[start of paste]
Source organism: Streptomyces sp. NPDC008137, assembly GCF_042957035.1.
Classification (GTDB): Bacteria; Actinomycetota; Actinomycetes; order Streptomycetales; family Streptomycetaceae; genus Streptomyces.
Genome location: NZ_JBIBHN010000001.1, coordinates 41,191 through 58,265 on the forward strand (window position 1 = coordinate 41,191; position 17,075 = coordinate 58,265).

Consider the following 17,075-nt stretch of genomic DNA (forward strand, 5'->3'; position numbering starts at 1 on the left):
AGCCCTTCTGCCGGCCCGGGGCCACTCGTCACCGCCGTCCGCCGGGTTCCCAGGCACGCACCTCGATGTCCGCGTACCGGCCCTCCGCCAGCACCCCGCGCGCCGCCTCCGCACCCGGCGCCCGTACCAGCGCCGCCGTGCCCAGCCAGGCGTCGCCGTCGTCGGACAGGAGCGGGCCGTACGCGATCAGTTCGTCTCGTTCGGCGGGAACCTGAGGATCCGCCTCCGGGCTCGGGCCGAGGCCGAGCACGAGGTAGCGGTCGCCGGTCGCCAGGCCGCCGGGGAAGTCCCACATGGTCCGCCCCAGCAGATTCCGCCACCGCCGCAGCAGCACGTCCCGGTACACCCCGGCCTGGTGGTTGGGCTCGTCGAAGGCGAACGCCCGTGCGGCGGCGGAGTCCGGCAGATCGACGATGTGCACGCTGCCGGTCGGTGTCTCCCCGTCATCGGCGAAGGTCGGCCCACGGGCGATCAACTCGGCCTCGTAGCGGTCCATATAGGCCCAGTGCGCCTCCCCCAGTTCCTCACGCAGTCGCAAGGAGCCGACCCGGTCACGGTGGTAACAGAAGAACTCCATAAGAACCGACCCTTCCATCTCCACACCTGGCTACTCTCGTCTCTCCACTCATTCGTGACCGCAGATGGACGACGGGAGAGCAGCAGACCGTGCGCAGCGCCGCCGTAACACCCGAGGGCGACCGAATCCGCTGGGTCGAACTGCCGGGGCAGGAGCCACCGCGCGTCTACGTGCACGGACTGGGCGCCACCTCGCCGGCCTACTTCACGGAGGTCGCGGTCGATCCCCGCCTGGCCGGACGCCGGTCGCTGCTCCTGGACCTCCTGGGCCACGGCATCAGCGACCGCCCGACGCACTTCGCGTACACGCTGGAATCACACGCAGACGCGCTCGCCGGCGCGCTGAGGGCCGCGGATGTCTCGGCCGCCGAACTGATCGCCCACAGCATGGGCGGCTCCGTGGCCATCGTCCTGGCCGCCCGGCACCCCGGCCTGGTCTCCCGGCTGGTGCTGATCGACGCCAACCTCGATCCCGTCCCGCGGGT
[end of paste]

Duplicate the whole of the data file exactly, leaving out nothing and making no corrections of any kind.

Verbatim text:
Source organism: Streptomyces sp. NPDC008137, assembly GCF_042957035.1.
Classification (GTDB): Bacteria; Actinomycetota; Actinomycetes; order Streptomycetales; family Streptomycetaceae; genus Streptomyces.
Genome location: NZ_JBIBHN010000001.1, coordinates 41,191 through 58,265 on the forward strand (window position 1 = coordinate 41,191; position 17,075 = coordinate 58,265).

Consider the following 17,075-nt stretch of genomic DNA (forward strand, 5'->3'; position numbering starts at 1 on the left):
AGCCCTTCTGCCGGCCCGGGGCCACTCGTCACCGCCGTCCGCCGGGTTCCCAGGCACGCACCTCGATGTCCGCGTACCGGCCCTCCGCCAGCACCCCGCGCGCCGCCTCCGCACCCGGCGCCCGTACCAGCGCCGCCGTGCCCAGCCAGGCGTCGCCGTCGTCGGACAGGAGCGGGCCGTACGCGATCAGTTCGTCTCGTTCGGCGGGAACCTGAGGATCCGCCTCCGGGCTCGGGCCGAGGCCGAGCACGAGGTAGCGGTCGCCGGTCGCCAGGCCGCCGGGGAAGTCCCACATGGTCCGCCCCAGCAGATTCCGCCACCGCCGCAGCAGCACGTCCCGGTACACCCCGGCCTGGTGGTTGGGCTCGTCGAAGGCGAACGCCCGTGCGGCGGCGGAGTCCGGCAGATCGACGATGTGCACGCTGCCGGTCGGTGTCTCCCCGTCATCGGCGAAGGTCGGCCCACGGGCGATCAACTCGGCCTCGTAGCGGTCCATATAGGCCCAGTGCGCCTCCCCCAGTTCCTCACGCAGTCGCAAGGAGCCGACCCGGTCACGGTGGTAACAGAAGAACTCCATAAGAACCGACCCTTCCATCTCCACACCTGGCTACTCTCGTCTCTCCACTCATTCGTGACCGCAGATGGACGACGGGAGAGCAGCAGACCGTGCGCAGCGCCGCCGTAACACCCGAGGGCGACCGAATCCGCTGGGTCGAACTGCCGGGGCAGGAGCCACCGCGCGTCTACGTGCACGGACTGGGCGCCACCTCGCCGGCCTACTTCACGGAGGTCGCGGTCGATCCCCGCCTGGCCGGACGCCGGTCGCTGCTCCTGGACCTCCTGGGCCACGGCATCAGCGACCGCCCGACGCACTTCGCGTACACGCTGGAATCACACGCAGACGCGCTCGCCGGCGCGCTGAGGGCCGCGGATGTCTCGGCCGCCGAACTGATCGCCCACAGCATGGGCGGCTCCGTGGCCATCGTCCTGGCCGCCCGGCACCCCGGCCTGGTCTCCCGGCTGGTGCTGATCGACGCCAACCTCGATCCCGTCCCGCGGGT